Commands and menus should have same Format / appearance Command punctuation Layout Abbreviations / keyboard shortcuts Error-messages Same styles / formats from place to place Same location on screen when they appear

16 Copyright © 2003 M. E. Kabay. All rights reserved.
Minimal Surprise Extend consistency to commands or actions If one command operates in known way, User should be able to predict operation of comparable commands Put the default choice in the same place or sequence on the screen E.g., Make either YES or NO the default for all commands If keeping a previous file version is default, then don’t make one command delete previous version by default Copyright © 2003 M. E. Kabay. All rights reserved.

17 Recoverability Resilience to user errors
Allow user to recover from errors Confirmation of destructive actions ‘Soft' deletes Undo / redo facility

18 User Guidance (1) Help in same place(s) on all screens
Context-sensitive Index Topical Smart questions On-line manuals Tutorials

19 User Guidance (2)

20 User Diversity Plan for different types of user Experience
Casual/novice vs experienced Ease-of-use vs efficiency & speed Physical disabilities Poor eyesight Configurable font sizes Blindness Automated reading programs US: Americans with Disabilities Act

21 US ADA & GUI Design Americans with Disabilities Act of 1992
Widespread implications for employment, architectural design and services Applies to private employers with >15 employees, state and local governments, employment agencies & labor unions Web designers have been grappling with requirements Resources

22 Topics Introduction User-Interface Design Principles User Interaction
Information Presentation User Support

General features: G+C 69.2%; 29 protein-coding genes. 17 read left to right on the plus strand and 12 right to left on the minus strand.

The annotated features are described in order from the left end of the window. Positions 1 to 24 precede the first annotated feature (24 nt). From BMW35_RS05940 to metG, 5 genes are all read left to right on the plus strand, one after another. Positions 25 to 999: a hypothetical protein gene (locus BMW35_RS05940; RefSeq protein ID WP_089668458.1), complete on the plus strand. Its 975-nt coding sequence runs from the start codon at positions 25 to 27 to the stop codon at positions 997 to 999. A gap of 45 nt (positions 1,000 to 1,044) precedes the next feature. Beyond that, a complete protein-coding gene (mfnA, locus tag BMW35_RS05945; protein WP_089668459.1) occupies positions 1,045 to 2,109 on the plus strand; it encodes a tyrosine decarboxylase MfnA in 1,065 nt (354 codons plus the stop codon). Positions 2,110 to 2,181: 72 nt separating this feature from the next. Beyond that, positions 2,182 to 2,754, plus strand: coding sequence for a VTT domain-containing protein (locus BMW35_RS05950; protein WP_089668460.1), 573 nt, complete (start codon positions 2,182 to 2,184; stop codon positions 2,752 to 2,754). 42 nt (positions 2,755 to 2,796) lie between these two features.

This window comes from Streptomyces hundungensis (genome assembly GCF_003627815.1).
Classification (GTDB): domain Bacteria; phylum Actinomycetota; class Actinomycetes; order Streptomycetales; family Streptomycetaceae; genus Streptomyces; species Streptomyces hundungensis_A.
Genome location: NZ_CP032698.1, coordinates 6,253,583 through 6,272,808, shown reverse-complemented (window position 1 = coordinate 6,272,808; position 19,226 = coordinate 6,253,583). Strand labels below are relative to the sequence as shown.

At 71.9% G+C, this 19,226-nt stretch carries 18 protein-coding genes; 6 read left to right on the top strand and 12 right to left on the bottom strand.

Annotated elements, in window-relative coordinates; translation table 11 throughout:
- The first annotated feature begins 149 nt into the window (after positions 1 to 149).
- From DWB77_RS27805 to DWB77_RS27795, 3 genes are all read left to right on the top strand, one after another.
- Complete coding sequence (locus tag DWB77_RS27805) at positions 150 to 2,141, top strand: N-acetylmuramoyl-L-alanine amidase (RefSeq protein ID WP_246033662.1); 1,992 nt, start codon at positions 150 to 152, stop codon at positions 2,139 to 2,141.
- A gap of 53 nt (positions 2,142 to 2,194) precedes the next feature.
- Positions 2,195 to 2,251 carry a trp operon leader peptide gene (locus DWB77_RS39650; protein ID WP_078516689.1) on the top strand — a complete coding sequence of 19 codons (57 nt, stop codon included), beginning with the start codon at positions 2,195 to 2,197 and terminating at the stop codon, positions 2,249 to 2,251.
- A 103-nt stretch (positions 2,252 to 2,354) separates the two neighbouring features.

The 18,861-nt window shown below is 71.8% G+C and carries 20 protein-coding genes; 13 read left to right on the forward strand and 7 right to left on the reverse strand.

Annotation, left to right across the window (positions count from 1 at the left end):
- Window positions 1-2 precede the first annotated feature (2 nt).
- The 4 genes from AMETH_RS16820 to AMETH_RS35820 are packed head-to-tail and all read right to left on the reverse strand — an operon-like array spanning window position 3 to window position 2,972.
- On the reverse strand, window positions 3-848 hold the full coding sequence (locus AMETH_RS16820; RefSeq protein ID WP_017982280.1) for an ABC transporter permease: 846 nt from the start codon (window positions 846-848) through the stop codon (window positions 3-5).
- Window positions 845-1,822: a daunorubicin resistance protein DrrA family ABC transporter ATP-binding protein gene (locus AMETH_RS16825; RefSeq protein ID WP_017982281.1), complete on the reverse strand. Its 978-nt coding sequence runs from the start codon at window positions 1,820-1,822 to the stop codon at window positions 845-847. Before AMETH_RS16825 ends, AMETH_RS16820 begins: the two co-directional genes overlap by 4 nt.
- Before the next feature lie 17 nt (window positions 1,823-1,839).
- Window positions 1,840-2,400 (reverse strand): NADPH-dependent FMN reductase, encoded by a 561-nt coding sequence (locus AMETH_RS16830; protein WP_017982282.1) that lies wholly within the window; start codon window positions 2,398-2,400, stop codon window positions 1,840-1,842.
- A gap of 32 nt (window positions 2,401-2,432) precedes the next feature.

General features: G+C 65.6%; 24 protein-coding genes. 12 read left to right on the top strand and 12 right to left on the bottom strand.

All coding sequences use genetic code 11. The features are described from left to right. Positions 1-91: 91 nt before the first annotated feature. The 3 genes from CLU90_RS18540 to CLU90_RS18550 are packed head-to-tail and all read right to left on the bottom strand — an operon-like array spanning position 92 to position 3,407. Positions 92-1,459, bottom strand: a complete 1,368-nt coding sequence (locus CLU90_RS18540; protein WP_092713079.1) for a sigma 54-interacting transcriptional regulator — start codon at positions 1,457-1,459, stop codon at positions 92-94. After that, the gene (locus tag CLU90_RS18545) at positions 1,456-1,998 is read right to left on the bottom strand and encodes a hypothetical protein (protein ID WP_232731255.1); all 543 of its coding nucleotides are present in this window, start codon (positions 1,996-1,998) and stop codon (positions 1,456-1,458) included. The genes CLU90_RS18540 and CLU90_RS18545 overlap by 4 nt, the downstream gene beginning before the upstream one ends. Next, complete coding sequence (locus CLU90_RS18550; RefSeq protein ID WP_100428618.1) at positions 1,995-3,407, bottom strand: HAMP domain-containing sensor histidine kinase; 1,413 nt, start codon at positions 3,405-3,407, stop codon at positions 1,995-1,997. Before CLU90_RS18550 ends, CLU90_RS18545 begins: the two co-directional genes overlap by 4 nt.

23 User-System Interaction
Key issues Info from user to computer system? Info from computer system to user? UI metaphor helps to make sense of functions “Desktop” for operating system “Space invaders game” for typing tutor “3D universe” for dataspace (e.g., TRON, Matrix, other sci-fi movies)

24 Copyright © 2003 M. E. Kabay. All rights reserved.
Interaction Styles Direct manipulation Menu selection Form fill-in Command language Natural language Copyright © 2003 M. E. Kabay. All rights reserved.

25 Advantages & Disadvantages

26 Direct Manipulation: Example – PowerPoint
Open PowerPoint and study how objects can be Grown Shrunk Flipped Rotated Copied Colored Through direct manipulation using “tools”

27 Copyright © 2003 M. E. Kabay. All rights reserved.
Menu Systems Select from lists of possibilities Point and click with mouse Use cursor keys Type name of selection Touchscreens Usually integrate automated help facilities Help cursor Pop-ups ? Pop-up text Copyright © 2003 M. E. Kabay. All rights reserved.

28 Control Panel Interface

29 Menu Systems: Benefits
Easy to learn – no memorization Reduced typing – faster data entry User errors trapped by interface Context-dependent help Copyright © 2003 M. E. Kabay. All rights reserved.

30 Menu Systems: Problems
Best for small # of choices May have to provide sub-menus for complex situations AND and OR relations hard to represent Slower than command language or keyboard shortcuts So provide those as options Copyright © 2003 M. E. Kabay. All rights reserved.

31 Form-Based Interface